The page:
The Tried and True
Traditionally, the economy of technology was basically the economy of producers and consumers. Thirty years ago, when the current market was taking shape, there were two major players on the technology playing field, setting the pace of technology for wide business use across the globe: IBM and Digital Equipment Corporation (DEC). IBM stood the test of time; DEC didn't. I won't go into detail on this topic; all we need to know at this point is that both started primarily as manufacturing companies and IBM managed to make the transition to today's economy. What these early pioneers in computing technology were able to achieve was to make digital technology accessible to the international business community, universally redefining strategic advantage.
But it's important to note not just what these two corporations did, but how they accomplished similar business objectives in two completely different ways:
Since its tabulating days, IBM had always been in the business of "computing," long before digital technology was introduced. DEC was created in direct response to the way IBM was developing and deploying IBM's idea of digital technology. By the mid-1950s, IBM was a billion-dollar company, but in terms of how it did business, it wasn't radically different from what it was in 1924: make the machine, sell or lease it, make more machines. The directors, managers, and engineers at IBM considered themselves forward thinkers, but their business structure was a reflection of the American business ethos of the 1920s, if not earlier.
DEC was a "visionary" company; it was selling technology, not just the box it came in. from its inception in 1957, DEC took great pride in being an "engineering company for engineers." But by the 1970s and 1980s, it was not only engineers who were buying into and relying on DEC's technology; it was banks, manufacturers, insurance companies, and publishers. Suddenly, businessmen with MBAs, whose businesses had nothing to do with engineering per se, were making strategic decisions about which computer manufacturer to invest millions of dollars in, affecting the future of their companies for decades to come. Many used the same strategies to buy technology as they used to price, market, and support their own products. This began to draw the border between the Manufacturing Age and the Information Age.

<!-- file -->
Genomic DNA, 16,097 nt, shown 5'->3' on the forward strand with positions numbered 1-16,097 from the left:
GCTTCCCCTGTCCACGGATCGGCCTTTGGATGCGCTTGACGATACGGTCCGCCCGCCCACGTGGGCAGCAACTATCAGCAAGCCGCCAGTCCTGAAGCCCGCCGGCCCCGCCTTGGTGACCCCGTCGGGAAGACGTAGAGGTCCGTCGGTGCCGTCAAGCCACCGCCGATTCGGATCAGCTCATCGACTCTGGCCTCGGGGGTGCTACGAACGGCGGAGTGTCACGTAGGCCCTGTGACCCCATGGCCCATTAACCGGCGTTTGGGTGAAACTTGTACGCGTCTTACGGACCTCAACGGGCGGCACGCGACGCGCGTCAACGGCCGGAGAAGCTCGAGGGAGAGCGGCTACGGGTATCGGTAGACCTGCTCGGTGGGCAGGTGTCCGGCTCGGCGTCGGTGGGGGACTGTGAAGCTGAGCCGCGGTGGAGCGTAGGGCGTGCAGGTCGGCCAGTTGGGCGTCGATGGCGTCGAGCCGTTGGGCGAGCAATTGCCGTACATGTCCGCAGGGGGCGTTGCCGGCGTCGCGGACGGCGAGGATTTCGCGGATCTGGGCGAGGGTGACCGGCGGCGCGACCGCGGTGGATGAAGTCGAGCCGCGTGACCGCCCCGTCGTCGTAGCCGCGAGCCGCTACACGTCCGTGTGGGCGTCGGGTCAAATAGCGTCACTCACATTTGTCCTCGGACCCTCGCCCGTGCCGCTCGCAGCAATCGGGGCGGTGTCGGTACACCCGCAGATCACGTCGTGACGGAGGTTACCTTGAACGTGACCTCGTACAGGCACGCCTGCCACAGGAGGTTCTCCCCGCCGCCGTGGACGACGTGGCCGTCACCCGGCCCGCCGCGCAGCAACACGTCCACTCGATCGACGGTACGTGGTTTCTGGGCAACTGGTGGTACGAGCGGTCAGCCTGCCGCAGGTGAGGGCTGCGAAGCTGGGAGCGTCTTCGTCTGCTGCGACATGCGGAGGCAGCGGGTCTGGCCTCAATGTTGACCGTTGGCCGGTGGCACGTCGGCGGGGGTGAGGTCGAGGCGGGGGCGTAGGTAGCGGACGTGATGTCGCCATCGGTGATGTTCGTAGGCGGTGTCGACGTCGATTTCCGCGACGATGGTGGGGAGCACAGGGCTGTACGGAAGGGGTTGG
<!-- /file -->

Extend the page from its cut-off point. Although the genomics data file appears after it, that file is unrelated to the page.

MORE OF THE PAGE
By the 1980s, just having computer technology didn't separate a business from its competitors in terms of the open marketplace. The real question was whether having a computer made doing business easier. The answer, many managers found, was yes and no. As computer technology took hold in business during the late 1960s and 1970s, productivity gains became noticeable. The issue for managers then became to determine where productivity could additionally improve. An IBM System 360, for example, could collect, analyze, and report on data a hundred times faster than, say, a DEC PDP-11. But it would take two days to reprogram a report or database query on an IBM mainframe, and only two hours on a PDP-11. The needs of the business then dictated the best solution to go with: if the business didn't require writing or modifying programs frequently, an IBM S360 was the way to go. If there was a good deal of programming required, the user-friendly PDP-11 was the programmer's choice. This worked as long as the decisions were made primarily by the middle managers who actually used the equipment firsthand in relation to the business.